Gord Downie was an artist, activist, and great Canadian. His legacy and legend will be remembered for the music he made, the political and social change he sought, and the way he touched music fans from coast-to-coast, across generations, and with a reach that can not be understated.
After a brave, public, and well-documented fight against cancer (glioblastoma), Downie died on October 17, 2017, leaving his family (including four children), his bandmates, friends, and countless fans to remember the man they knew and loved.
If you ever had the chance to see Gord Downie on stage, doing what he loved, you got a look at something special. Whether he was touring with The Tragically Hip, playing his own solo music, collaborating with The Sadies, or any number of other appearances he made during his long and fruitful career, he was the one to watch. To see him dance and move and feel the lyrics and music was almost hypnotic. There were always moments of magic hidden in plain sight when Downie was doing his thing.
photo: Mike Homer
Note: I will admit to sometimes being frustrated when trying to sing along to my favourite songs from The Tragically Hip when Gord was singing them live. The way he transformed them into something more than the record version was hard for me to understand and explain – but having seen more live music now, I get it. And he owned it.
To explain the influence that Gord Downie has had on musicians in Canada is probably a fool’s errand. There are too many. There’s too much. There is just no way to list everyone that took something from the lyric writing, performing, passion, and perseverance that the man, his bandmates, and his career. We see glimpses of Downie when we watch Max Kerman fronting the Arkells, and we can hear Hip-like cadence and feel in singer/songwriter tracks and new rock hits from all across Canada. We’re confident in saying that isn’t going to change any time soon.
And to the general public, the influence is real as well. The work that Downie did to help put Indigenous rights into the light will not be forgotten. And the songs. My God, the songs he sang will continue to be sung.
Walk into any karaoke bar and wait a little while, you’re likely to hear a song from The Hip. And if you want even higher odds, go find a campfire anywhere in Canada – if there’s an acoustic guitar we can almost guarantee that someone is going to strum Wheat Kings or Bobcaygeon.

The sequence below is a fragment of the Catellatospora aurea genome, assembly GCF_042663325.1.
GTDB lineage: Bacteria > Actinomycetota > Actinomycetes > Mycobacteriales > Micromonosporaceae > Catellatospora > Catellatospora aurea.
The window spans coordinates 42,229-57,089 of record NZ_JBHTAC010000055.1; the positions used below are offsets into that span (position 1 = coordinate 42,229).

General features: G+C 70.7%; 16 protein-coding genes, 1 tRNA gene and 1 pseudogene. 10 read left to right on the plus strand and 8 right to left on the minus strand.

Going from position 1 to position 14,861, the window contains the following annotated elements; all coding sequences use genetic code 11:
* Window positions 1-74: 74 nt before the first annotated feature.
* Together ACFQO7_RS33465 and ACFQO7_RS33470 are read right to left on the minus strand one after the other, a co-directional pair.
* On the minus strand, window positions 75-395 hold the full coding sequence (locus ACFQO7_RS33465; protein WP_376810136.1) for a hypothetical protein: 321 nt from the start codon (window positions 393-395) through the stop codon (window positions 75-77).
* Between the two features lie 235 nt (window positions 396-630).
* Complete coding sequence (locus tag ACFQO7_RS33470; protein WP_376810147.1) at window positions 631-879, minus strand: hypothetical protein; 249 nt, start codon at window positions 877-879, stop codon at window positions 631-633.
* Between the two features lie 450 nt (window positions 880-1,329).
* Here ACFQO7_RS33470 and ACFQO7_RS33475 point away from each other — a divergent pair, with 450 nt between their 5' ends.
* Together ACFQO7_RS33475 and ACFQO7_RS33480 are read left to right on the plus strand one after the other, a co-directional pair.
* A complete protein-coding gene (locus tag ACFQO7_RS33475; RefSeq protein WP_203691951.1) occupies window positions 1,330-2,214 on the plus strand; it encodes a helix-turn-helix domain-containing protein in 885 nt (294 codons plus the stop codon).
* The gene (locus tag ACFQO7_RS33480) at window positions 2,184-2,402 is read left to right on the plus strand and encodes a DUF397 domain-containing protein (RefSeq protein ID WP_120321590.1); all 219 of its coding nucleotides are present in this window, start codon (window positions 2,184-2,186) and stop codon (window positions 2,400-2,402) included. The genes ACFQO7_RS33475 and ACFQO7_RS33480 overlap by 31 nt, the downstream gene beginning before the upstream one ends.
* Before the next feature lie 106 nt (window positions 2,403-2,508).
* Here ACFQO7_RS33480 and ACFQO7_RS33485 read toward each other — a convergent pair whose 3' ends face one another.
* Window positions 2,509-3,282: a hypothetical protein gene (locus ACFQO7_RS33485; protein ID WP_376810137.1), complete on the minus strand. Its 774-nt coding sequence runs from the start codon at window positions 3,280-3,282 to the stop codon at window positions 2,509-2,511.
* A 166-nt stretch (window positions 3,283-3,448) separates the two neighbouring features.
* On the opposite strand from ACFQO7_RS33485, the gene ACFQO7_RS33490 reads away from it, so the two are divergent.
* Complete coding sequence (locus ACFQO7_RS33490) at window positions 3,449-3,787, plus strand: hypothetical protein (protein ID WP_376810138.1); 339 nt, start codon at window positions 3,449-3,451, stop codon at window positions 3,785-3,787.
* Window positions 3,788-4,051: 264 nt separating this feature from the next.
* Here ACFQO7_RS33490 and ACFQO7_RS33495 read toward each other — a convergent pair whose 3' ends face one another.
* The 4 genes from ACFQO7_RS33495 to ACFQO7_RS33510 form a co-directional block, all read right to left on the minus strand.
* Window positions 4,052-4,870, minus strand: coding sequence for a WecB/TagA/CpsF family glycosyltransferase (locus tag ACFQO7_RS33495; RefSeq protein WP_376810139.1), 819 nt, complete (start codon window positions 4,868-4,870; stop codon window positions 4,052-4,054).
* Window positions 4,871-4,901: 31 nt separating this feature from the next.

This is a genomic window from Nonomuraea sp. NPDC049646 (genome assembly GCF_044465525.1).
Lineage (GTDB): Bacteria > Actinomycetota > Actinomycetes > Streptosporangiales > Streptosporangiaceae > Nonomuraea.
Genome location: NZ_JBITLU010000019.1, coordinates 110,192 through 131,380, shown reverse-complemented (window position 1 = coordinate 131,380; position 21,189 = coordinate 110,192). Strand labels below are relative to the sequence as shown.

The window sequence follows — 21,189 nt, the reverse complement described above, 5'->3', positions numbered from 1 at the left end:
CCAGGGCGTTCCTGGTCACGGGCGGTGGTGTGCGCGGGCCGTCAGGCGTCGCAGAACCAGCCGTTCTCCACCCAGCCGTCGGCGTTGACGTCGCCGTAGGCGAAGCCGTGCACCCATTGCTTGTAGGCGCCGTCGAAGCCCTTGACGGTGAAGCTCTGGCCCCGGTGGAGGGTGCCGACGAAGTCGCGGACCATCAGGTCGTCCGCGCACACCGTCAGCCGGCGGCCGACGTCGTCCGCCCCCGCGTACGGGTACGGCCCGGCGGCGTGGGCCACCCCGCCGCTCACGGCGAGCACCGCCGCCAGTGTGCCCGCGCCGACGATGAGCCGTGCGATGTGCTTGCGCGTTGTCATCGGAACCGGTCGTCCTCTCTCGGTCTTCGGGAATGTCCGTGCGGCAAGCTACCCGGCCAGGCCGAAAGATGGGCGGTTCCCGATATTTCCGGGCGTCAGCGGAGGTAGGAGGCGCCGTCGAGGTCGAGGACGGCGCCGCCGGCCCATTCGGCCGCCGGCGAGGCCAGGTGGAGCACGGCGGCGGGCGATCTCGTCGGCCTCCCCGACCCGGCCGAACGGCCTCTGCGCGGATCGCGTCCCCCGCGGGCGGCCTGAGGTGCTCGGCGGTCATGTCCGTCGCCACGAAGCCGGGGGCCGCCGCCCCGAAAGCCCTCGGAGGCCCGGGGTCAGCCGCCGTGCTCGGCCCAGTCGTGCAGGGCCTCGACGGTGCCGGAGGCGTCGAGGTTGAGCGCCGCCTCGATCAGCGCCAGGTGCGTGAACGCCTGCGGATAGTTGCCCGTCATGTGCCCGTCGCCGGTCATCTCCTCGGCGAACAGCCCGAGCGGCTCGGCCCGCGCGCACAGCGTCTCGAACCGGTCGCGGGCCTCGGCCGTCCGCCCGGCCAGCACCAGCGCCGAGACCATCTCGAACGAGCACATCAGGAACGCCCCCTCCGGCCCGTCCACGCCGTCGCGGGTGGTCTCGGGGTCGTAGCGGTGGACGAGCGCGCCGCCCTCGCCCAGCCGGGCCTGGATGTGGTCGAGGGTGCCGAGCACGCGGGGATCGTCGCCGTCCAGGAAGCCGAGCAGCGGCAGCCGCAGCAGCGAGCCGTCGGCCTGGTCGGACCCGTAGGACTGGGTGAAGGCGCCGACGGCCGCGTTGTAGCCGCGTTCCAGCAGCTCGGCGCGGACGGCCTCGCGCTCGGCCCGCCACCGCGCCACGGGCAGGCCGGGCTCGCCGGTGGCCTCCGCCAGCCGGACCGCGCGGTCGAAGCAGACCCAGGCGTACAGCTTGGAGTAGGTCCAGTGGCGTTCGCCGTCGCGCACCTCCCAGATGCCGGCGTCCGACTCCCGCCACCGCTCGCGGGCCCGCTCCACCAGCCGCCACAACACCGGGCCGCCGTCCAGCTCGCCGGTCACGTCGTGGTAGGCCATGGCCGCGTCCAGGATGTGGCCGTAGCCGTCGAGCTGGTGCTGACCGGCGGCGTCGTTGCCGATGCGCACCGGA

On August 20, 2016, when The Tragically Hip played the K-Rock Centre in Kingston, ON to wrap their tour, a nation stopped to watch. The CBC reported that nearly 12 million viewers took in the feed. In Toronto, the CNE bandshell stage schedule was adjusted so they could show the concert on a big screen. Across the country there were viewing parties filled with family, friends, and fans. And together we watched as a real life musical hero to so many stood tall, sang, dripped with sweat, cried, and pour every ounce of what he had into the show that we won’t be able to forget.
At home, I cried. I watched and I sang and I sat in silence and I cried as the band played through a monster set and Downie sang with everything he had in him. It was beautiful.
Canadian movie lovers will remember Downie as well from his appearances in films like One Week (2008) and even his quick cameo with the rest of The Hip in Men With Brooms (2002). This clip from One Week is sobering, and will be one of the non-concert performance moments that I remember most of his career…
With the Order of Canada, a star on the Walk of Fame, Canadian Music Hall of Fame status, awards for his music, and recognition for his work outside of it, Gord Downie and The Tragically Hip achieved more than most – and just as much as he deserved.
We all knew this day was coming. This shouldn’t have surprised us. But still, it feels like I’ve been blindsided by the news. Maybe I thought there was still time. Maybe Downie’s relentless fight and work in the face of what was coming tricked me. Either way, this hurts.
Canada lost a legend when Gord Downie died. But his stories, his legacy, his inspiration and influence will live on and be remembered.
Rest easy Mr. Downie. Thank you for everything.
Joshua’s Top 10 Tracks, The Tragically Hip
★ Wheat Kings
★ Ahead By A Century
★ Grace, Too
★ Little Bones
★ Fiddler’s Green
★ Blow At High Dough
★ Gift Shop